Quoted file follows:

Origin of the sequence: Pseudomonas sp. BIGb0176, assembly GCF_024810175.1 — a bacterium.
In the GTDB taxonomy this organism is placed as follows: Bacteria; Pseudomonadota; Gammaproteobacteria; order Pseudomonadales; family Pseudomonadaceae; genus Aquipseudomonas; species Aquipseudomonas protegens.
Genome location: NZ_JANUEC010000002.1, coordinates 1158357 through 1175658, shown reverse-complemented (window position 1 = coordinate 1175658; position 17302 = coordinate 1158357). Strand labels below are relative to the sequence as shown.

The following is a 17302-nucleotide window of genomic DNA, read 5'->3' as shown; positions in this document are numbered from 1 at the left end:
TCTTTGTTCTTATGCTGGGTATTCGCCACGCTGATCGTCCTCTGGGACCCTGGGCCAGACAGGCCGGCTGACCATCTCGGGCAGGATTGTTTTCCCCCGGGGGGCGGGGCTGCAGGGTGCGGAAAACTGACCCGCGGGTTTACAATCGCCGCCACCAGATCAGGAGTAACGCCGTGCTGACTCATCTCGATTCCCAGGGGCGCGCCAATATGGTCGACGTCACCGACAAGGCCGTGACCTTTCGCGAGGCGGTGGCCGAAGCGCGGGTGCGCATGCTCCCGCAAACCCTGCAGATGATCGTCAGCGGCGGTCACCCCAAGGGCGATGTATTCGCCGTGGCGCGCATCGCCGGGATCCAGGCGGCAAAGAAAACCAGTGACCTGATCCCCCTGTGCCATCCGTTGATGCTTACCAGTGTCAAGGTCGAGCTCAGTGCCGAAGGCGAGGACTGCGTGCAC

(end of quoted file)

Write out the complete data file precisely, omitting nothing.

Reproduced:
Origin of the sequence: Pseudomonas sp. BIGb0176, assembly GCF_024810175.1 — a bacterium.
In the GTDB taxonomy this organism is placed as follows: Bacteria; Pseudomonadota; Gammaproteobacteria; order Pseudomonadales; family Pseudomonadaceae; genus Aquipseudomonas; species Aquipseudomonas protegens.
Genome location: NZ_JANUEC010000002.1, coordinates 1158357 through 1175658, shown reverse-complemented (window position 1 = coordinate 1175658; position 17302 = coordinate 1158357). Strand labels below are relative to the sequence as shown.

The following is a 17302-nucleotide window of genomic DNA, read 5'->3' as shown; positions in this document are numbered from 1 at the left end:
TCTTTGTTCTTATGCTGGGTATTCGCCACGCTGATCGTCCTCTGGGACCCTGGGCCAGACAGGCCGGCTGACCATCTCGGGCAGGATTGTTTTCCCCCGGGGGGCGGGGCTGCAGGGTGCGGAAAACTGACCCGCGGGTTTACAATCGCCGCCACCAGATCAGGAGTAACGCCGTGCTGACTCATCTCGATTCCCAGGGGCGCGCCAATATGGTCGACGTCACCGACAAGGCCGTGACCTTTCGCGAGGCGGTGGCCGAAGCGCGGGTGCGCATGCTCCCGCAAACCCTGCAGATGATCGTCAGCGGCGGTCACCCCAAGGGCGATGTATTCGCCGTGGCGCGCATCGCCGGGATCCAGGCGGCAAAGAAAACCAGTGACCTGATCCCCCTGTGCCATCCGTTGATGCTTACCAGTGTCAAGGTCGAGCTCAGTGCCGAAGGCGAGGACTGCGTGCAC